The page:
In Laudato Si’, Pope Francis taught us that everything is connected (#16). So… what links the Higaonon indigenous people of Mindanao, midland mud deep enough to scuba dive in, flipping pancakes, people seeking sanctuary in the UK, prayers from around the world and the Houses of Parliament?

Columbans recently held a tree planting day at their HQ in Solihull.
Columbans show their commitment to caring for creation by hosting a tree planting day at their Headquarters

The Philippines are on the front line of the climate crisis, suffering from increasingly frequent extreme weather events, rising sea levels and devastating impacts on sea life. Mining and other extractive industries have led to deforestation and biodiversity loss. Pope Francis has noted the importance of indigenous peoples, saying, “the contribution of indigenous peoples is essential in the fight against climate change.”

In July 2023, Columbans in the Philippines approached the Mission Office in Britain with the idea of communities here supporting their tree growing partnership with the Higaonon indigenous people of Mindanao, in the South of the Philippines. An invitation was put out to Catholic primary schools in the Archdiocese of Birmingham. We were looking for 20 schools to commit for 5 years – and were massively encouraged by 25 schools saying yes. The programme goes beyond fundraising as we aim for education, faith formation and solidarity through resources, retreat days and online encounters.

Higaonon Solidarity: Growing Global Stewards Together - Columbans Britain

The Columbans are known for their commitment to caring for creation. We can often be found engaged in and encouraging prayer, protest, liturgy and education. But over the last couple of years we’ve been working on our ‘creation covenant’, and, in particular, how we walk the talk here in Britain. So far this has involved electric cars, bee hives in the gardens and making friends with a local ecologist. A big step forward came from our developing relationship with our local council’s ‘Planting our future’ project, and the (free!) promise of trees being planted in the gardens of our regional headquarters in Solihull.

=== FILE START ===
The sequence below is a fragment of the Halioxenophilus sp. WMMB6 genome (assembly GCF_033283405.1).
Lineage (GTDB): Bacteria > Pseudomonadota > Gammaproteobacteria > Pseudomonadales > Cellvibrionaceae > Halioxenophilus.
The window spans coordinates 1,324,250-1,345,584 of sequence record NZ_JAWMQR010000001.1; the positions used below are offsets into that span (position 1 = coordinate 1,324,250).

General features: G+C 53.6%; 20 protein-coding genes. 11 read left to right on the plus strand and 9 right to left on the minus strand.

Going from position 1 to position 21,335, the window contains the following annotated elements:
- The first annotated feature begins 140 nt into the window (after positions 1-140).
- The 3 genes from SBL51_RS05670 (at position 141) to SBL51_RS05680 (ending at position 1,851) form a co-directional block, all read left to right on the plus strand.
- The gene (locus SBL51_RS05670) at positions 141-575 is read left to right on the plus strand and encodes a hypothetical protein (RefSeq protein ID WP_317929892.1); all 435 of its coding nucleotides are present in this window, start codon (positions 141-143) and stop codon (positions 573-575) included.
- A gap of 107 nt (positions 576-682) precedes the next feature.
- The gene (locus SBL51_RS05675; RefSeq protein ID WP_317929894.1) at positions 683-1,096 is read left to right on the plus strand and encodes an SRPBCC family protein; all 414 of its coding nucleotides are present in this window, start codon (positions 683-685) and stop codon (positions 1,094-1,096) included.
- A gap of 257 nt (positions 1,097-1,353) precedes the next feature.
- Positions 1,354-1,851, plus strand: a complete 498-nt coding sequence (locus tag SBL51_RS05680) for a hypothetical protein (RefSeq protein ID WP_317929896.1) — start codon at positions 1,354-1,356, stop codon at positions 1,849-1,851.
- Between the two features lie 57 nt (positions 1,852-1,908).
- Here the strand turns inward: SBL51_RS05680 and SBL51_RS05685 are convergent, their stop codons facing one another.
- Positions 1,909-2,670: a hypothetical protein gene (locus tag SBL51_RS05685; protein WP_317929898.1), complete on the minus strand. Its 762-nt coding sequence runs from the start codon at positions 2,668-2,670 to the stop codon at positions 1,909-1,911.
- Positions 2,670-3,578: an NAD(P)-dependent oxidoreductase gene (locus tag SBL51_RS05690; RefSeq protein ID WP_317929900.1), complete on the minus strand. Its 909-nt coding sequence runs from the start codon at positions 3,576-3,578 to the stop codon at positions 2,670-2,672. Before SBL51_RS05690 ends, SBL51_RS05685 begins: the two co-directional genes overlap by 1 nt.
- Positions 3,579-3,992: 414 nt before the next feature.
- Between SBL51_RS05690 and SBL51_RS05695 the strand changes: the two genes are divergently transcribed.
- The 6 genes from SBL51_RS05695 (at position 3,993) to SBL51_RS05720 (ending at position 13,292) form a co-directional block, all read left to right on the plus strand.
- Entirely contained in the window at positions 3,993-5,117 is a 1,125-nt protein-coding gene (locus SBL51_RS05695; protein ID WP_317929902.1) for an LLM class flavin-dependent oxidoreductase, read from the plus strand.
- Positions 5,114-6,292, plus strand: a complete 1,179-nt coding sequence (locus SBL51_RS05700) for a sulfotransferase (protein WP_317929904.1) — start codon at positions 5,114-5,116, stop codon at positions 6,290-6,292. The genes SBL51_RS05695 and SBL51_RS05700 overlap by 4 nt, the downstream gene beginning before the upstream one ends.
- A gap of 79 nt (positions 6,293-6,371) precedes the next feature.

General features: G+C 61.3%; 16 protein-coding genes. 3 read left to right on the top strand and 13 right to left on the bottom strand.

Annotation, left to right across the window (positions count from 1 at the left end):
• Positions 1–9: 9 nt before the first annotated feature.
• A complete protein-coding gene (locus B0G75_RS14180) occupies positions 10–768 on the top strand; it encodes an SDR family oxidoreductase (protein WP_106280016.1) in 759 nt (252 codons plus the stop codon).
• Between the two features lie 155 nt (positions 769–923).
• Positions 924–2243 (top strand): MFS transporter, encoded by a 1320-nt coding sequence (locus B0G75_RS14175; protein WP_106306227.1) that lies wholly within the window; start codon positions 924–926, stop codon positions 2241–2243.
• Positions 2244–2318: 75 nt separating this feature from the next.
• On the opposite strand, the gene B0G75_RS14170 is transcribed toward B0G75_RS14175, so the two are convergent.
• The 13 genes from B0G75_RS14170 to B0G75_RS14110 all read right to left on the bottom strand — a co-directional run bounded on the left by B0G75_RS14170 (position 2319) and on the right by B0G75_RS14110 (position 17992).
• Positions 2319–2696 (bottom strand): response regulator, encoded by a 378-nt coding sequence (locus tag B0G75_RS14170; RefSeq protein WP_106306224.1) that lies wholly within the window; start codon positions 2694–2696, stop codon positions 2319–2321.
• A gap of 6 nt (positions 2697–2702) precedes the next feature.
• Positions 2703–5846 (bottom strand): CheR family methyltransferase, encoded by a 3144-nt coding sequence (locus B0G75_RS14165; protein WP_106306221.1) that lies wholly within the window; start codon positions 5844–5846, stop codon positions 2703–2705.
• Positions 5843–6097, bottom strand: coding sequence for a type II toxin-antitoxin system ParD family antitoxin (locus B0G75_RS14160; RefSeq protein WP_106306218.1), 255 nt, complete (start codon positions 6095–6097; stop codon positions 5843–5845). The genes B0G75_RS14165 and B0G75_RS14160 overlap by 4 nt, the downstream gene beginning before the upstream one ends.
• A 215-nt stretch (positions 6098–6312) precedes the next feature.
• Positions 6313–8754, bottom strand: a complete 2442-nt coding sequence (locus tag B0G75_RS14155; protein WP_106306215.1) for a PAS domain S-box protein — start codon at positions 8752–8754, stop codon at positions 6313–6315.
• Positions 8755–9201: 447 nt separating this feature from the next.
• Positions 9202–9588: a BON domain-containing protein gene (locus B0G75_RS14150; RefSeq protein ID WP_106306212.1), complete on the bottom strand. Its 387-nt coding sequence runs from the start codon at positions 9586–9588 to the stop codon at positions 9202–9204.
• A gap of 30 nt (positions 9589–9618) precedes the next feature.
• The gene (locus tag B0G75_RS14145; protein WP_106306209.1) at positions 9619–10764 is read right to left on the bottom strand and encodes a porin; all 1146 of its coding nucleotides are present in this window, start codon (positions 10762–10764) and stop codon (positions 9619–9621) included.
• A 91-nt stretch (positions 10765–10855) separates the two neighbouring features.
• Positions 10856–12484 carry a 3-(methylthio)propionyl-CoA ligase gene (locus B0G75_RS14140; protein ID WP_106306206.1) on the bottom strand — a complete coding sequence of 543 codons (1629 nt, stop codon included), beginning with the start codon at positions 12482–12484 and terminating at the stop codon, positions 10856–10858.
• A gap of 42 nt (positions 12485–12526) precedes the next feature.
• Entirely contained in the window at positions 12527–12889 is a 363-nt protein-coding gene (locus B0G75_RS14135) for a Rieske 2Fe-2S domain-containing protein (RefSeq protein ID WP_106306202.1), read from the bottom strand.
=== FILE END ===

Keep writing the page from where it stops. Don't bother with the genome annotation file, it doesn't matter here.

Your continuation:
And here is the first connection. During February, over 2000 trees were planted at St. Columbans. The first day involved over 20 schools from those signed up to the partnership with the Higaonon, each bringing 2 or 3 young people plus staff to join an incredible day of action for our common home. The children wrote prayers for creation and stuck them to a ‘tree’ made from recycled materials in our conference room, learnt about the rationale for tree planting, were blessed in the ‘Peruvian style’ by our director, Fr. John Boles, and then set off into the mud! Trees were planted, yes, but we’ll remember children’s plastered faces, joy and laughter.


Tree Planting at Columban Missionaries Britain

A couple of days later, on Shrove Tuesday, our next connection – during half term we had a day of tree planting for the community around St. Columban’s. Columban Missionaries, co-workers and their families were joined by members of a local parish who we recently led on a ‘Laudate-Deum’-themed retreat day. A Columban Lay Missionary from Chile brought a group of refugees she accompanies and a Columban sister joined us from London. People added prayers to our paper tree. And of course we couldn’t gather on that day without pancakes – a tradition it was joyful to share with our new friends from around the world.

A week later all the prayers written on leaves joined prayer intentions sent from Columbans in Japan, China, Pakistan and Australia as part of the Columban contribution to the 10 day, 24 hour Lenten climate vigil outside parliament. For 6 hours, our team of co-workers, friends, a Columban priest, previous Faith in Action volunteers and members of the Columban Justice, Peace and Ecology Team kept vigil at the foot of Big Ben, lamenting the slow action of our government, engaging with the public, and praying for climate justice. By the end of the night, the prayer intentions were slightly soggy, but all had been remembered.

So… what links the Higaonon indigenous people of Mindanao, midland mud deep enough to scuba dive in, flipping pancakes, people seeking sanctuary in the UK, prayers from around the world and the Houses of Parliament? Partnership, planting, protest and prayer; aspects of Columban mission in Britain.

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